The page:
Ms. Igau had spent seven years leading the operations of the project but had never encountered anything like it. It was the first time she had lost access to her crew for days.

“There was so much uncertainty in the March-April period about what our deliveries would look like,” Ms. Igau said. “Do we have components within that time frame to start putting these components together?”

The blades that were delayed in mid-March were en route from China and sat for days in a yard in central Nebraska. But this delay was not the last of Ms Igau’s problems.

Another set of blades, from India, were delayed when the government shut down a factory due to a coronavirus outbreak. The plant eventually reopened, but the shutdown had a lasting impact, and the last seven of those blades just arrived at a port in Houston last week.

Ms. Igau and EDF had to make many other changes on the site which also slowed down the work. Teams of four or five workers could no longer cram into a van to drive around a construction site. Each worker should drive alone. Some inspections that were typically done by teams of workers would now require a drone to reduce the need for people to be close to each other.

A large weekly meeting on Wednesday, which previously involved some 300 people standing side by side in a parking lot, has been dropped. Instead, managers encountered groups of 10 workers who had to stay at least six feet apart. EDF has also eliminated the daily meetings at 8 am in a manager’s trailer. Everyone was required to wear masks in addition to gloves. And EDF has started to carry out regular temperature checks.

As the work teams adapted to these changes, EDF was faced with another challenge: heavy rains which made it difficult for delivery men and construction workers to travel.

“If you’re trying to get components, you really have to have peak roads,” Ms. Igau said. “We had difficult conditions and we took a number of people out.”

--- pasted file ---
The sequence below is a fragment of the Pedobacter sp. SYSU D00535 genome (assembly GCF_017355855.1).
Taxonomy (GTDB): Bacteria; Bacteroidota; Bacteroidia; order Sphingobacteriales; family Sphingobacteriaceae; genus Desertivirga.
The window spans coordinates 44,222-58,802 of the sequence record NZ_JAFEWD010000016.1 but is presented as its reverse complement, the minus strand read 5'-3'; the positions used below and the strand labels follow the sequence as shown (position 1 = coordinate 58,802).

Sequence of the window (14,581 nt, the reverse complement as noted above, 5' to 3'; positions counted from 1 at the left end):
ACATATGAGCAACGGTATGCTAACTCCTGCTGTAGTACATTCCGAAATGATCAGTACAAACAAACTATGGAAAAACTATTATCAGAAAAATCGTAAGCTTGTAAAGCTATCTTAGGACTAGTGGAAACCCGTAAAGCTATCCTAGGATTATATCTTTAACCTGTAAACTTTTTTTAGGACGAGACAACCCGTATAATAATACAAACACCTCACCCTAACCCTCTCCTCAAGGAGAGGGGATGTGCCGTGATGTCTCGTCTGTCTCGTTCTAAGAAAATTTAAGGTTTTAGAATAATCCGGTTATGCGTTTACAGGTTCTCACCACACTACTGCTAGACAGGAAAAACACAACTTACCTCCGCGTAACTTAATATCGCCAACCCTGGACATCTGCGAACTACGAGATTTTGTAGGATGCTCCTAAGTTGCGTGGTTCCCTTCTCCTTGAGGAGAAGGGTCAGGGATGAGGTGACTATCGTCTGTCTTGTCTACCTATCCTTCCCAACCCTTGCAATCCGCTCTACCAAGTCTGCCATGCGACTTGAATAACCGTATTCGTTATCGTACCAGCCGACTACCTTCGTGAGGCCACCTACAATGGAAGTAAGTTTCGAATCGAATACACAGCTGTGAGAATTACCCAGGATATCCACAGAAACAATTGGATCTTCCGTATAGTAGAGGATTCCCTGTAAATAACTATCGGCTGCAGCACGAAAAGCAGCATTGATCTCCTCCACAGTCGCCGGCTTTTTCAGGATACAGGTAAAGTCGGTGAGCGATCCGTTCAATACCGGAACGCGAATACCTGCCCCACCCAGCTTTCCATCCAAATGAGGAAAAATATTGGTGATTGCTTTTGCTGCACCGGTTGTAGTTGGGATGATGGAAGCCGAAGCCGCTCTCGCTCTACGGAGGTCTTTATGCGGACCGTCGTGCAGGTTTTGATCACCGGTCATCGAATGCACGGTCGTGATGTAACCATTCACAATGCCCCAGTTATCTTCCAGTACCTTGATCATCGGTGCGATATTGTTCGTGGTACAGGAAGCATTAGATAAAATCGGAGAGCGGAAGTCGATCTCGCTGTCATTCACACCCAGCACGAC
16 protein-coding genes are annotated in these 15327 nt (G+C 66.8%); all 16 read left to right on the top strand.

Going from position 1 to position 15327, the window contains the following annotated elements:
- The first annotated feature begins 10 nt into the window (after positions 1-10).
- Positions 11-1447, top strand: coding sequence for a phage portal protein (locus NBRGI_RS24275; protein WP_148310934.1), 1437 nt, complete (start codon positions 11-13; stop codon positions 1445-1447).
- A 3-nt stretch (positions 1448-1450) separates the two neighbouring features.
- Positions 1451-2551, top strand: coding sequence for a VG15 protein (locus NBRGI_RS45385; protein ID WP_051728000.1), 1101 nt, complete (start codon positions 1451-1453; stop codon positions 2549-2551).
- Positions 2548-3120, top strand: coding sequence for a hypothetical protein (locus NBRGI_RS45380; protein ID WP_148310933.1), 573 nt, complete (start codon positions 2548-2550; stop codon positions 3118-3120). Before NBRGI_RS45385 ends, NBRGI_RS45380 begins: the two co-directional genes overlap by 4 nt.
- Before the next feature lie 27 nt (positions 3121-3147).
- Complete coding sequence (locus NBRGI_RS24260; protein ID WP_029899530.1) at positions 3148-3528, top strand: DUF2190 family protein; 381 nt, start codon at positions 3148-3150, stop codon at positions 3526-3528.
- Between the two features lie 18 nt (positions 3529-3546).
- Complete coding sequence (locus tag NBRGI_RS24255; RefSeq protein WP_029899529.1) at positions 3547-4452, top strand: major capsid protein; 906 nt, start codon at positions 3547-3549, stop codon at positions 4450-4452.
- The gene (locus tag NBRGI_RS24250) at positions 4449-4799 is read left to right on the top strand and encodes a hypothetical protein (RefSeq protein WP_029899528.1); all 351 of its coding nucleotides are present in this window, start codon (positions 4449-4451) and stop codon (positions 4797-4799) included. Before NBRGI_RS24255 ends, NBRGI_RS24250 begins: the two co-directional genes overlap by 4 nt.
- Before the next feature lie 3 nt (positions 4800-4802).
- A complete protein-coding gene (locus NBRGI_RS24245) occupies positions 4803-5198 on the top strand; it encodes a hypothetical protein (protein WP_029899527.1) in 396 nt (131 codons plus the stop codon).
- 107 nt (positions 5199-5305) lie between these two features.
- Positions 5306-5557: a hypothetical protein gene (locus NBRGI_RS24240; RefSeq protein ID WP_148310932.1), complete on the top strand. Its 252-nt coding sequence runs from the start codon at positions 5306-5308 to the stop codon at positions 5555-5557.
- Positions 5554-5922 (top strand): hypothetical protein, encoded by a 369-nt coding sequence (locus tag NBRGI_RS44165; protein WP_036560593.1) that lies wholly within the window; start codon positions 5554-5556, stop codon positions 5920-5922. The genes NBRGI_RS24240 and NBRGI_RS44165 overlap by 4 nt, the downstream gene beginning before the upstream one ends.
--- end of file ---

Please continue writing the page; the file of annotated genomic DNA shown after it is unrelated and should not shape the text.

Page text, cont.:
In the first week of April, EDF learned from the Mexico-based cylinder manufacturer that a logistics manager had died from the coronavirus.

“This whole team was quarantined for two weeks,” Ms. Igau said, adding that for a while she couldn’t even get the contractor to confirm when “they would be able to return to work. “.

She spent days researching other suppliers and worrying that the setback would mean the project wouldn’t be completed by the end of the year. But few companies make the cylinders, which must be strong enough to support heavy turbines and withstand high winds. There was little capacity available and even though she had found another factory there was no guarantee she could have arranged transport as shipping routes had also been disrupted by the pandemic.

“How will we end up by the end of the year?” Ms. Igau remembers wondering. Another concern: what should she do with the construction workers if there were no towers to erect?

Even once the cylinder plant was back up and running, new problems arose. The bottles had to be sent by rail. But the delay meant there was no room on a train heading in the right direction, so they would now have to be trucked out.

The cylinders, which are typically as tall as a five-story building, require a special class of trucks that can only be used by drivers with special training and permits. Drivers are typically over 50, which makes them more vulnerable to the coronavirus. In addition, most of the drivers and their trailers were already busy transporting other massive cargo.

But it wasn’t just the cylinders that Ms. Igau had to worry about. She was also having trouble securing the blades of her turbines.

Supplies of balsa wood, a major component of wind turbine blades, have been scarce this spring as around 95% of it comes from Ecuador, which has been overwhelmed by the pandemic. At one point, so many people were dying there that bodies wrapped in plastic bags were lying in the streets.

At just over two months of the year, the first five turbines started running last week, giving EDF hope of meeting its deadline. But the number of coronavirus cases is on the rise across the country and the flu season is beginning, leaving leaders uncertain.

“Something could happen on site every day, which means our entire team could go into quarantine,” Ms. Igau said. “I don’t know how we’ll end up by the end of the year.”